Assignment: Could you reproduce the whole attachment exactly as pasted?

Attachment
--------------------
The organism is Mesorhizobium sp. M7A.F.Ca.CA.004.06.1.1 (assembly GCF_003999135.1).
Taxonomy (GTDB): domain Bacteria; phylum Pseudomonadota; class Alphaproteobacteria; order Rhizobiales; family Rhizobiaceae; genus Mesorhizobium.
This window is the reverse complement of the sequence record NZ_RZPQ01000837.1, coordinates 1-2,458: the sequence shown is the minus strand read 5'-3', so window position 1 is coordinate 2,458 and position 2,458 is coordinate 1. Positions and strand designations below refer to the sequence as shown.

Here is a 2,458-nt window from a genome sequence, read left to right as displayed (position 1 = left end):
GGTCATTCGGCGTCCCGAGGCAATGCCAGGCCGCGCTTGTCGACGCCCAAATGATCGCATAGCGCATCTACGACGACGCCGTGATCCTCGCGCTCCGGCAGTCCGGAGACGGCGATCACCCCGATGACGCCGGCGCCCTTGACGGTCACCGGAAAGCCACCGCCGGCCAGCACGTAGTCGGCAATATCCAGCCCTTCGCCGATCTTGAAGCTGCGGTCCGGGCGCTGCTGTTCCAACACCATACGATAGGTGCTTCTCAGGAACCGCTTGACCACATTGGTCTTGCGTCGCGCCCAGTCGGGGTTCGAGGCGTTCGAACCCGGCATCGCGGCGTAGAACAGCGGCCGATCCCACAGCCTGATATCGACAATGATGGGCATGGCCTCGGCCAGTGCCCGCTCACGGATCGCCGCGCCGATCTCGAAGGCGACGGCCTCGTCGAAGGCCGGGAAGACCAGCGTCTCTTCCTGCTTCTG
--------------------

The organism is Mesorhizobium sp. M7A.F.Ca.CA.004.06.1.1 (assembly GCF_003999135.1).
Taxonomy (GTDB): domain Bacteria; phylum Pseudomonadota; class Alphaproteobacteria; order Rhizobiales; family Rhizobiaceae; genus Mesorhizobium.
This window is the reverse complement of the sequence record NZ_RZPQ01000837.1, coordinates 1-2,458: the sequence shown is the minus strand read 5'-3', so window position 1 is coordinate 2,458 and position 2,458 is coordinate 1. Positions and strand designations below refer to the sequence as shown.

Here is a 2,458-nt window from a genome sequence, read left to right as displayed (position 1 = left end):
GGTCATTCGGCGTCCCGAGGCAATGCCAGGCCGCGCTTGTCGACGCCCAAATGATCGCATAGCGCATCTACGACGACGCCGTGATCCTCGCGCTCCGGCAGTCCGGAGACGGCGATCACCCCGATGACGCCGGCGCCCTTGACGGTCACCGGAAAGCCACCGCCGGCCAGCACGTAGTCGGCAATATCCAGCCCTTCGCCGATCTTGAAGCTGCGGTCCGGGCGCTGCTGTTCCAACACCATACGATAGGTGCTTCTCAGGAACCGCTTGACCACATTGGTCTTGCGTCGCGCCCAGTCGGGGTTCGAGGCGTTCGAACCCGGCATCGCGGCGTAGAACAGCGGCCGATCCCACAGCCTGATATCGACAATGATGGGCATGGCCTCGGCCAGTGCCCGCTCACGGATCGCCGCGCCGATCTCGAAGGCGACGGCCTCGTCGAAGGCCGGGAAGACCAGCGTCTCTTCCTGCTTCTG